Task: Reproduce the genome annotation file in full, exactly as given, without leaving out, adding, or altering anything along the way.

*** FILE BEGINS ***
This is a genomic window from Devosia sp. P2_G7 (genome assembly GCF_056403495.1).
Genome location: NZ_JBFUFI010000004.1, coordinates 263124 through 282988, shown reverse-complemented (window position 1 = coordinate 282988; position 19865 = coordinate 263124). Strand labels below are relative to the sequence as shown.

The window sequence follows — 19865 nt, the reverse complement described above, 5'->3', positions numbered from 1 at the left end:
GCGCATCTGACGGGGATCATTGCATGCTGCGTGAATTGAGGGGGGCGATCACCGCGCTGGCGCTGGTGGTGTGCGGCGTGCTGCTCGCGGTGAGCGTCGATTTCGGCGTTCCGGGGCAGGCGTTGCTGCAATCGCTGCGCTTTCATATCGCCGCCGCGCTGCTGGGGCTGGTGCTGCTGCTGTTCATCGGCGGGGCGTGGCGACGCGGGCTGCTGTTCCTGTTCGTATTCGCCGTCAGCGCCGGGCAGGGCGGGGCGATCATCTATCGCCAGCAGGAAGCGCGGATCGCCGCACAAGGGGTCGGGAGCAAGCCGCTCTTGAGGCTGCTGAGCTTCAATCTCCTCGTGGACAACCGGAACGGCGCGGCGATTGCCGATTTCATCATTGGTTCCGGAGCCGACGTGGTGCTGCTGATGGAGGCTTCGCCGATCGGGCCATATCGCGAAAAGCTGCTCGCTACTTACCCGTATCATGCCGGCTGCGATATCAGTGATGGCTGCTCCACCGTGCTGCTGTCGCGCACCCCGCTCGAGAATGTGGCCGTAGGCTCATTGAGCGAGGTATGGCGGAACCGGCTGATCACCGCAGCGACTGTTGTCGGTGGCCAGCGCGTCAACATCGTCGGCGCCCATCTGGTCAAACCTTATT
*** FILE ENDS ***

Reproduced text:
This is a genomic window from Devosia sp. P2_G7 (genome assembly GCF_056403495.1).
Genome location: NZ_JBFUFI010000004.1, coordinates 263124 through 282988, shown reverse-complemented (window position 1 = coordinate 282988; position 19865 = coordinate 263124). Strand labels below are relative to the sequence as shown.

The window sequence follows — 19865 nt, the reverse complement described above, 5'->3', positions numbered from 1 at the left end:
GCGCATCTGACGGGGATCATTGCATGCTGCGTGAATTGAGGGGGGCGATCACCGCGCTGGCGCTGGTGGTGTGCGGCGTGCTGCTCGCGGTGAGCGTCGATTTCGGCGTTCCGGGGCAGGCGTTGCTGCAATCGCTGCGCTTTCATATCGCCGCCGCGCTGCTGGGGCTGGTGCTGCTGCTGTTCATCGGCGGGGCGTGGCGACGCGGGCTGCTGTTCCTGTTCGTATTCGCCGTCAGCGCCGGGCAGGGCGGGGCGATCATCTATCGCCAGCAGGAAGCGCGGATCGCCGCACAAGGGGTCGGGAGCAAGCCGCTCTTGAGGCTGCTGAGCTTCAATCTCCTCGTGGACAACCGGAACGGCGCGGCGATTGCCGATTTCATCATTGGTTCCGGAGCCGACGTGGTGCTGCTGATGGAGGCTTCGCCGATCGGGCCATATCGCGAAAAGCTGCTCGCTACTTACCCGTATCATGCCGGCTGCGATATCAGTGATGGCTGCTCCACCGTGCTGCTGTCGCGCACCCCGCTCGAGAATGTGGCCGTAGGCTCATTGAGCGAGGTATGGCGGAACCGGCTGATCACCGCAGCGACTGTTGTCGGTGGCCAGCGCGTCAACATCGTCGGCGCCCATCTGGTCAAACCTTATT